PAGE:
Wednesday, January 29, 2014

New Books

I love tack how-to books. They're great if you can't find any reference pictures of a particular piece of tack or if you just don't know how to make something.
Two things that I always thought were cool but couldn't find enough reference pictures, and also had no clue about how to start are the pack saddle and pony express saddle.
So these two things came in the mail. (Pics are from here). If you are getting into tack making, or need help with making things, I highly recommend buying books from Carrie Olguin.

Thursday, January 23, 2014

Draft Horse Pulling

Here are a couple of things to know about clear casting resin:
  • It can melt foam
  • Once it melts through foam, a stream of clear casting resin will go everywhere and clean up will be a pain
  • Make sure that the base is secured tightly so that no accidents will happen
Today I was hoping to finish the diorama water part, but Murphy's law struck again, so it will be attempted again tomorrow. 
Meanwhile, here are some pictures of the Draft Pulling Contest that I took at the PA Farm Show.

Tuesday, January 21, 2014

Sand And Rocks

Today I had a snow day, so there was more work to be done on the diorama. I added sand and rocks to the bottom and used Elmer's glue that was watered down to glue everything down. Since I'm using clear casting resin as the water, I wanted the bottom of the river to be realistic.

Monday, January 20, 2014


I painted the inside of the bank and the bottom of the river. I used browns such as Burnt Umber, Raw Sienna and other colors you use to paint model horses. Dry brushing seems to be a pretty popular way to paint rocks, but instead, I just watered down the paints and blended them together.  Then I used black to base coat everything on the bottom since I'm using sand to cover it.

Sunday, January 19, 2014

A River Runs Through It Diorama

First off this post has nothing to do with A River Runs Through It, but it seemed like a catchy title.  

Dioramas/scenes are great props to performance showing. I've seen plenty of cool ones featuring some type of water in it. 

For a long time I've only admired them, wondering how I could ever figure out how to make one with one. After researching references and reading through how-tos by numerous authors, I decided to give it a try. You can only get better, right?  So this will be a total trial and error project that I'm hoping will be more positive than a failure. :)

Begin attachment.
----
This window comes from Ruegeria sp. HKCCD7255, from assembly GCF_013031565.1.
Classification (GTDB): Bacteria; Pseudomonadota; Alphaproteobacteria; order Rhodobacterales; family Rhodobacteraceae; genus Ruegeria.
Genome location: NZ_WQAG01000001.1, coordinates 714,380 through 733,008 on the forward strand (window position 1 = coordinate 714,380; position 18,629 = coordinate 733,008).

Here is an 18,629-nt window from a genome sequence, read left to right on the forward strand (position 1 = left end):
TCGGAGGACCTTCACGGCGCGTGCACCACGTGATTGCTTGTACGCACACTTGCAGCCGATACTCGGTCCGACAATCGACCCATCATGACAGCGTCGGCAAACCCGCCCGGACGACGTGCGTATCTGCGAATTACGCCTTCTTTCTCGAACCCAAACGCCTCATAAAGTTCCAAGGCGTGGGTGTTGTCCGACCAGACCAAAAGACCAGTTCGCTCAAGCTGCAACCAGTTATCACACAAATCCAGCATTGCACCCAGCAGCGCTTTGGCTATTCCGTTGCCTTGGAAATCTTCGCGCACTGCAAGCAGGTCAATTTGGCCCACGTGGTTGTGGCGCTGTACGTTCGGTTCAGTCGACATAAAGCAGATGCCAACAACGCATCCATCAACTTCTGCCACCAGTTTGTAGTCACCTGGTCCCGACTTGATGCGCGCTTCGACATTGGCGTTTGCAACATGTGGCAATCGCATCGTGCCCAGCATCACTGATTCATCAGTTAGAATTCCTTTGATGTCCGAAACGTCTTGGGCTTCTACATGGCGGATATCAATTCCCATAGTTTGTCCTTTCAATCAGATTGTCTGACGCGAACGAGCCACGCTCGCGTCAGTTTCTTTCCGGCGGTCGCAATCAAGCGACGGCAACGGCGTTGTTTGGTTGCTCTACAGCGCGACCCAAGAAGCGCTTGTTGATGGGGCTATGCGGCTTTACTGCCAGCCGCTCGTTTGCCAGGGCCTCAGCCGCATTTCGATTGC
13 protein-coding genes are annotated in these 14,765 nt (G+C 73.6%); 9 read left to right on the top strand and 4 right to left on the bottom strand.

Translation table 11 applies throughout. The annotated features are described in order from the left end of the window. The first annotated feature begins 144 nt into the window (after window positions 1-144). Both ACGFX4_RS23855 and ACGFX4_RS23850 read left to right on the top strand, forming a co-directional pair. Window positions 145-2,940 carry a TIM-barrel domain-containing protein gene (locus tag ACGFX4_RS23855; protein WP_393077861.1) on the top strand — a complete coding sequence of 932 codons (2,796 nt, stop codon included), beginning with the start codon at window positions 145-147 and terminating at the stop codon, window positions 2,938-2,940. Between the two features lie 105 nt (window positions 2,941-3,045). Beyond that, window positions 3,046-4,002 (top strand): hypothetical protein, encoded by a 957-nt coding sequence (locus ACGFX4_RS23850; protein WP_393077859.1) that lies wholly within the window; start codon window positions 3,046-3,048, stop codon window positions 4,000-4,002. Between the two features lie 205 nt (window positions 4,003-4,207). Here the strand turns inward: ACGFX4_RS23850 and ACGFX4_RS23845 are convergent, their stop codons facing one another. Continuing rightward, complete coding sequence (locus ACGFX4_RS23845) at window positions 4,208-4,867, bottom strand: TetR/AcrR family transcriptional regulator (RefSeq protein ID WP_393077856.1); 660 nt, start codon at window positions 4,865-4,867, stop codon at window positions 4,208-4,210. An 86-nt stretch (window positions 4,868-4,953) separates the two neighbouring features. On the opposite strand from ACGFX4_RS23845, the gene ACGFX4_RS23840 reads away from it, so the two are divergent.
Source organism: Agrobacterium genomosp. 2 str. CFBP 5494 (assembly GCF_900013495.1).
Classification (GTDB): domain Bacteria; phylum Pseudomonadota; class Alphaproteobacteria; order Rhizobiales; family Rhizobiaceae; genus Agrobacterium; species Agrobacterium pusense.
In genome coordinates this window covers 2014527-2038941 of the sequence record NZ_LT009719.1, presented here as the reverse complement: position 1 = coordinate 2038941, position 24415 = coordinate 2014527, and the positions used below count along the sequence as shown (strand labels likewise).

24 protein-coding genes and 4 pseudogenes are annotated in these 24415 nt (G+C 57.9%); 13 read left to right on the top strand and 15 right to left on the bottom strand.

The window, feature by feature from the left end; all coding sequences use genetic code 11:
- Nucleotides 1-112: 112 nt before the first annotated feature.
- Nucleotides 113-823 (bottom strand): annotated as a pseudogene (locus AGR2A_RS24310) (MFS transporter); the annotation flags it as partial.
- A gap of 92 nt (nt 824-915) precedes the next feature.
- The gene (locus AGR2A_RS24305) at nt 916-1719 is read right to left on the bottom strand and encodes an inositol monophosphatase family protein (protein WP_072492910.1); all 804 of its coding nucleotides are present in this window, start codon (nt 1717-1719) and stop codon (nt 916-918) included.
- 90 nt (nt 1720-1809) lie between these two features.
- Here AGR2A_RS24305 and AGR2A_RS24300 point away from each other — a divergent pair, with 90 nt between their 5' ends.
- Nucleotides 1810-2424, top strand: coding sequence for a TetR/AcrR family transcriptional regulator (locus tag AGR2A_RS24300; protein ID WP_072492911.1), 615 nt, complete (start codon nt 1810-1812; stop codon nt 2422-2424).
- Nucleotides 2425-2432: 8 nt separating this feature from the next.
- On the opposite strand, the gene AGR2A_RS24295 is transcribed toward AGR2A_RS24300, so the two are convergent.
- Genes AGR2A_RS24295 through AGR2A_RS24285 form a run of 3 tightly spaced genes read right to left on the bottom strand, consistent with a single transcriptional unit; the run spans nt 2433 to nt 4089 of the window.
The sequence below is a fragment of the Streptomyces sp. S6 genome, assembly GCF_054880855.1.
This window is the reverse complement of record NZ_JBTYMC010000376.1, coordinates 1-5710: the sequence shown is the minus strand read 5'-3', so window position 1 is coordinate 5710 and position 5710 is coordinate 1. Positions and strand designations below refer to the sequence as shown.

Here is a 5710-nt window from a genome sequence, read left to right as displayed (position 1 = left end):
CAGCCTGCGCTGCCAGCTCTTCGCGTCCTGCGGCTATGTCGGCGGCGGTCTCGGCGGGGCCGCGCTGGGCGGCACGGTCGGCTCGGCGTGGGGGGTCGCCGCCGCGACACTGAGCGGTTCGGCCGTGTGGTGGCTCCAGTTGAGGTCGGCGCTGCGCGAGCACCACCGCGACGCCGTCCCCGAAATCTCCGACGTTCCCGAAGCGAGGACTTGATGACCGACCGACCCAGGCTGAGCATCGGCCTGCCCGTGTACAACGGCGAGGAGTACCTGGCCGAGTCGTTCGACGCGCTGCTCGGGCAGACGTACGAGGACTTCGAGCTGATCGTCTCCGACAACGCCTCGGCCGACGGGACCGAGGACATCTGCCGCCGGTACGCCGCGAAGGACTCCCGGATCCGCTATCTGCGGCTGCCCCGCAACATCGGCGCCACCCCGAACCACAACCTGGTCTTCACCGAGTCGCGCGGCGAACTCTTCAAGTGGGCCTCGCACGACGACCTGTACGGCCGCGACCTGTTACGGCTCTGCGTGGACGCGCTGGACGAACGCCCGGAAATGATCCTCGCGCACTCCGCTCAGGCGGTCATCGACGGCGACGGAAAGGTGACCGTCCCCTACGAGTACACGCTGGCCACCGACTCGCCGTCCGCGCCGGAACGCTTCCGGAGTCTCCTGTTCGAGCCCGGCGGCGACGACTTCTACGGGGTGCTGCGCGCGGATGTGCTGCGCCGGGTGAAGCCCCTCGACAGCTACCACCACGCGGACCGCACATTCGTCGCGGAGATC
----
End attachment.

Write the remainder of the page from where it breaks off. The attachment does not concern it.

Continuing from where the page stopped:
I gathered supplies.  

I used poster board to be the base. I wanted to make it showable sized, which meant I need to be well within the limits of the qualifications. During Christmas, Michaels had a sale on snow diorama bases, so I bought a pack. Really it's just foam pieces. I drew out the outline of where I wanted the river to be. 

I hacked up the foam pieces to fit within where I wanted them to go. 

I covered the open hole with plaster sheets. 
Then modeling paste was used to create ridges and a 'banky' look to the side so it wasn't straight. I've used modeling paste to give models a furry coat, so I thought it would be interesting to try sculpting the bank's ridges with it and I'm happy I did. I wanted erosion from water to show. Plus ridges make it more realistic looking. 

Using some foam pieces, I also ripped, tore, and sanded pieces down to have more of a appearance of rocks. 

I glued them down, and coated modge podge onto it as filler and to cement everything together. I have no idea if modge podge is filler, but it seemed like a good idea at the time! The gel medium will be used to make a current/waterfall going over the rocks. 
Well, the next part is painting!

Wednesday, January 15, 2014

Pleasure Driving

Compared to the fast and furious carriage racing, there was another demo featuring some of the Delaware Valley College Equestrian Team.

While there were horses under saddle doing dressage,


and jumping,

there was a horse showcasing pleasure driving.